The People Define the City

Technology allows lots of people to work from home in a snow storm. Colleagues email one another. They catch up on newsletters unread and webinars unviewed. But there is little satisfaction in it.  Most bide their time until the office or business reopens. Upon returning, friends and peers reengage with a vengeance. There is invigoration in the swirl of humanity on the street, in the train car, or at the coffee shop while moving through the line.

We are social creatures who have built cities and towns in order to share our lives. After all, the word “community” derives from the Latin communitas, translated fairly as ‘coming together with gifts’.

Alexis De Tocqueville described the United States a nation of joiners; a place where people come together for purposes great and minor. Fast forward to 1995 and Robert Putnam in Bowling Alone takes a different tack. Americans as a people are distrustful, isolated and absent a unified social purpose. According the Putnam, the same technology that connects the world allowing people to work from home also is fostering disconnections.  How’s that for irony?

A snow storm turns out to be a wonderful laboratory for exploring instances of communal cooperation and support; the kind of support that seldom graces the evening newscasts or a scholarly paper. Neighbors sharing the duty to clear a side walk of snow. Two strangers who agree to divide the market’s last loaf of bread between them. The jovial “hello” of unacquainted parents whose gang of kids are engaged in building the world’s biggest snow fort. Volunteers who use their SUV’s to shuttle health workers and firefighters to their shifts.

Does it matter if a community is forged in hardship or in plenty? Are the bonds any less valid or lasting in one case or the other? In the end, what matters is that people need each other and they take steps everyday to solidify the bonds of community. This is why cities have so much potential for greatness. The people make it so.

Cities Can’t Cut Their Way to Prosperity

“Cities to cut….” will be the prevailing storyline in much of the coverage of city fiscal conditions over the next couple of years.  But, city leaders still have the job of making decisions that position their cities for prosperity in the future according to 50+ local officials who participated in an NLC seminar in late January.  Other conclusions included:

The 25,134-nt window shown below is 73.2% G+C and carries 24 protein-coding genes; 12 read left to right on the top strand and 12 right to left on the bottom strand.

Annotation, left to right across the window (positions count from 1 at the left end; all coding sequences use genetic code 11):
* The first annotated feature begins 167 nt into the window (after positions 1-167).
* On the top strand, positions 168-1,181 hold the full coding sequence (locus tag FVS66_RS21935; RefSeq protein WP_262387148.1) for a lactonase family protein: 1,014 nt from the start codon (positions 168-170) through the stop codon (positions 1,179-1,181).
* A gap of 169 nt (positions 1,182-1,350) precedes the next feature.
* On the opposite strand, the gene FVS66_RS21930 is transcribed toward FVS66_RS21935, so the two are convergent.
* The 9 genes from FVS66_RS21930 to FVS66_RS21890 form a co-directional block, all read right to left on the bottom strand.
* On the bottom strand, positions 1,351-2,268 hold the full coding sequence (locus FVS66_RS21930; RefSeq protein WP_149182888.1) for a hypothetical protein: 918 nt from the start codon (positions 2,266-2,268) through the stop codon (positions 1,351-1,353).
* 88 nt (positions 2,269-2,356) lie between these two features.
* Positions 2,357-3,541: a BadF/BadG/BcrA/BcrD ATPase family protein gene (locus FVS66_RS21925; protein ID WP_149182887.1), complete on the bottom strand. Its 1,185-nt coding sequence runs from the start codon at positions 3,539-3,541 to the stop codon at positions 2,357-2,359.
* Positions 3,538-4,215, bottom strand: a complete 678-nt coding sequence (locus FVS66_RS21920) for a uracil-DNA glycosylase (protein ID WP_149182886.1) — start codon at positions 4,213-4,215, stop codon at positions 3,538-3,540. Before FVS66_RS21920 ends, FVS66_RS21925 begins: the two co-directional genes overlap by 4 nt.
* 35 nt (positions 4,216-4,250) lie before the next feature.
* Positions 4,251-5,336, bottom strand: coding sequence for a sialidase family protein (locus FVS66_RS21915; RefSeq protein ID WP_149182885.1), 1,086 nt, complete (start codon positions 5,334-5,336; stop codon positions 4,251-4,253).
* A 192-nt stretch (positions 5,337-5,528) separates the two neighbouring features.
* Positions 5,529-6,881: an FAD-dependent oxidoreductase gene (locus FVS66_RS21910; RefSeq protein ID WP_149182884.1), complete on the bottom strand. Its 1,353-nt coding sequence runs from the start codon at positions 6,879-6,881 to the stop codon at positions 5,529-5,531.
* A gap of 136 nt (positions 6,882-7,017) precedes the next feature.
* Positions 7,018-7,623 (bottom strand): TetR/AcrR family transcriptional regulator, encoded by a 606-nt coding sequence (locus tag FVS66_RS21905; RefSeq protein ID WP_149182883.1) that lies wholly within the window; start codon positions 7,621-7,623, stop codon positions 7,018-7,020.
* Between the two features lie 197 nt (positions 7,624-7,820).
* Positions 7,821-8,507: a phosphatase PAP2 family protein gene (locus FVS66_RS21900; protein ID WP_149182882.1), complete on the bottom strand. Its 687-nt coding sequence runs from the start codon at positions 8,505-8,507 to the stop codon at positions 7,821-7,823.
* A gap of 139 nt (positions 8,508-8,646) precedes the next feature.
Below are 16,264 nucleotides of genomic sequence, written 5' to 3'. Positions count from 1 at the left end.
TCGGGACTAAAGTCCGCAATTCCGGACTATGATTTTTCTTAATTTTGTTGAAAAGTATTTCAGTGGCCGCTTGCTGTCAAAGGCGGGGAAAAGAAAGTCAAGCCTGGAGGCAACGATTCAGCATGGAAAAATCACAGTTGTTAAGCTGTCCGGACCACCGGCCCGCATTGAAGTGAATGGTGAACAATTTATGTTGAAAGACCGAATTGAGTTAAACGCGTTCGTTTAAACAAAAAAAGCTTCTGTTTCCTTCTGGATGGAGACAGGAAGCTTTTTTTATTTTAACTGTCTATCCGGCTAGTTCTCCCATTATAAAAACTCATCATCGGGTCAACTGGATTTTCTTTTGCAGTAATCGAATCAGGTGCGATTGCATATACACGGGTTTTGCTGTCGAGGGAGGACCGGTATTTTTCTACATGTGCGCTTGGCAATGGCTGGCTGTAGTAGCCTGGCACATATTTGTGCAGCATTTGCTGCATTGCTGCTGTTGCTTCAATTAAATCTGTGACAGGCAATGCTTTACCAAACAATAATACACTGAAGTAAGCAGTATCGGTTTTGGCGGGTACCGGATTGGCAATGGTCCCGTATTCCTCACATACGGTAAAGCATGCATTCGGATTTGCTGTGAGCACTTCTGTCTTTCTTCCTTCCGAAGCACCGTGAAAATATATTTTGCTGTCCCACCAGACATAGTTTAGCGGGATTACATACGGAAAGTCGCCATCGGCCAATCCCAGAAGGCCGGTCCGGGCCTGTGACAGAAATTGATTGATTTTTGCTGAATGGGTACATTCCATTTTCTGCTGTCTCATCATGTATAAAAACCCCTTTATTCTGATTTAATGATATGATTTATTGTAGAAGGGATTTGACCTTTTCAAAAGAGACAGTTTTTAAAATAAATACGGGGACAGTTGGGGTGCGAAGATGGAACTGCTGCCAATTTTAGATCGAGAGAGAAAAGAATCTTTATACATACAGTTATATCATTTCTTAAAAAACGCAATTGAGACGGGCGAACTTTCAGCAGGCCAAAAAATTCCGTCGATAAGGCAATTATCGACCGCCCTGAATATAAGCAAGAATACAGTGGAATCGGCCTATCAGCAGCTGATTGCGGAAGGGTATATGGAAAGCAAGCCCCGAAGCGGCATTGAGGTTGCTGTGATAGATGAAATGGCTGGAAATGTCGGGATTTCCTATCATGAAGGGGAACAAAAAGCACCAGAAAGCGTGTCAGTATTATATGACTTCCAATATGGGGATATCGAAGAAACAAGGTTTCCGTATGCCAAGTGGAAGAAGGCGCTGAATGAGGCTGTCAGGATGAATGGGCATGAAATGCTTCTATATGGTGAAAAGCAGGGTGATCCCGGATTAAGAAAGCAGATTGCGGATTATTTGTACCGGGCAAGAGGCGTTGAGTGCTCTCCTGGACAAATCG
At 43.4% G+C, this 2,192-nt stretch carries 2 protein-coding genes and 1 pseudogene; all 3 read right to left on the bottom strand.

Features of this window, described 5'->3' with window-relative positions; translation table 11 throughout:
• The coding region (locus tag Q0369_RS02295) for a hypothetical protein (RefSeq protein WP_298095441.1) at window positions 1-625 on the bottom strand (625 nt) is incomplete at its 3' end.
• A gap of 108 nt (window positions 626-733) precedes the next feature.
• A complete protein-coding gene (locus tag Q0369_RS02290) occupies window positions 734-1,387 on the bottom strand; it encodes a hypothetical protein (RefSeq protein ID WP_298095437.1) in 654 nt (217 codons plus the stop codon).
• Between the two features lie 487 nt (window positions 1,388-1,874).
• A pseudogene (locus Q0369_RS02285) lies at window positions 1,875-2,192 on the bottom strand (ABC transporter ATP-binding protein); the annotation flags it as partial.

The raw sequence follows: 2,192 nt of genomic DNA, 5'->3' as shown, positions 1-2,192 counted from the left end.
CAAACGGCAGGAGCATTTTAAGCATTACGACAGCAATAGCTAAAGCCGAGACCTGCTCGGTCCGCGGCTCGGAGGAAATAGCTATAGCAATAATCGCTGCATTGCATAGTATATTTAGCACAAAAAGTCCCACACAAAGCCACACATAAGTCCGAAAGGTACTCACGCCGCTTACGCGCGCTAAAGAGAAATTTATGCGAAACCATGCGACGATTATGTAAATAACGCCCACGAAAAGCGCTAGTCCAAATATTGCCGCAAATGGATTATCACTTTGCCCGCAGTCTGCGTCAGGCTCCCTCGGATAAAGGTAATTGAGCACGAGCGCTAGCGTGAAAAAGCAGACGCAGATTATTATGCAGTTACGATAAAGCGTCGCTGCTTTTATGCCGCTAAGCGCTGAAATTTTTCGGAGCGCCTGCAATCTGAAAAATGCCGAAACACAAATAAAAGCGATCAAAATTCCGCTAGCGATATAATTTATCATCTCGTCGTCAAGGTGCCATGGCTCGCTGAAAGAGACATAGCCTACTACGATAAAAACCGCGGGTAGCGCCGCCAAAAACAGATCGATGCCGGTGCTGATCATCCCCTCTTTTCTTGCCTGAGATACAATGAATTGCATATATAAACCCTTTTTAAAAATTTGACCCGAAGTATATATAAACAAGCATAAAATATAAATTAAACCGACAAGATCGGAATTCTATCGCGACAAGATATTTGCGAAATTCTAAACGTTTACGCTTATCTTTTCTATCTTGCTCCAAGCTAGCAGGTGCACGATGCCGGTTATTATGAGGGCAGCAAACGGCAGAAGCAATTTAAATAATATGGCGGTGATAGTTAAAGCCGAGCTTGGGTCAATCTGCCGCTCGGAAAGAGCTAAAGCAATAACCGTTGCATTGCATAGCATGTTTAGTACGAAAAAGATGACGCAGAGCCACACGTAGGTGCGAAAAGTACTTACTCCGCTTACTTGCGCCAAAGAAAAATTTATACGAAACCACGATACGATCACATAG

-      5% cuts in any given year may be possible, but most cities are facing more dramatic cuts over the next several years;

-      Old assumptions about city services are being challenged, and city leaders must rethink what cities do and how they do it when making budget decisions; and

-      Choices city leaders make will involve tradeoffs between balancing the budget and quality of life, or the public good.

In short, as Kalamazoo, Michigan Vice Mayor Hannah McKinney noted, “We can’t cut our way to prosperity.”

McKinney led the group in a brainstorming session about what the future of cities must look like.  A word cloud on Cities in the New Normal shows the words and phrases that rose to the forefront of this session.  A clear theme emerged – of cities turning outward to collaborate, partner, and regionalize.  Very few, if any, comments suggested a turning inward, of cities becoming more insular.

The University of Illinois at Chicago’s Mike Pagano drove this theme home with a series of recommendations for city action, including:

-          Pushing state governments to authorize new local revenue authority and reduce tax and spending limits imposed on local governments; and

-          Broadening local tax bases and revisiting pricing structures for city services; and

-          Regionalizing service provision wherever possible.

In other words, cities can’t go it alone.  But, this doesn’t mean that we will see a rash of attempts to consolidate local governments.  Much more likely is that we’ll see concerted efforts to consolidate, or regionalize functions – specific services – of governments. Preference for these types of efforts could be seen in an exercise that the city leaders engaged in that asked them to rank 10 budget-balancing options on budget impact vs. what was best for the community overall.  Consolidation ranked at the top of the budget impact list, but near the bottom of the public good list. A number of local officials noted that people may have reservations about government in general, but they tend to have very strong views about, and ties to, their own local government.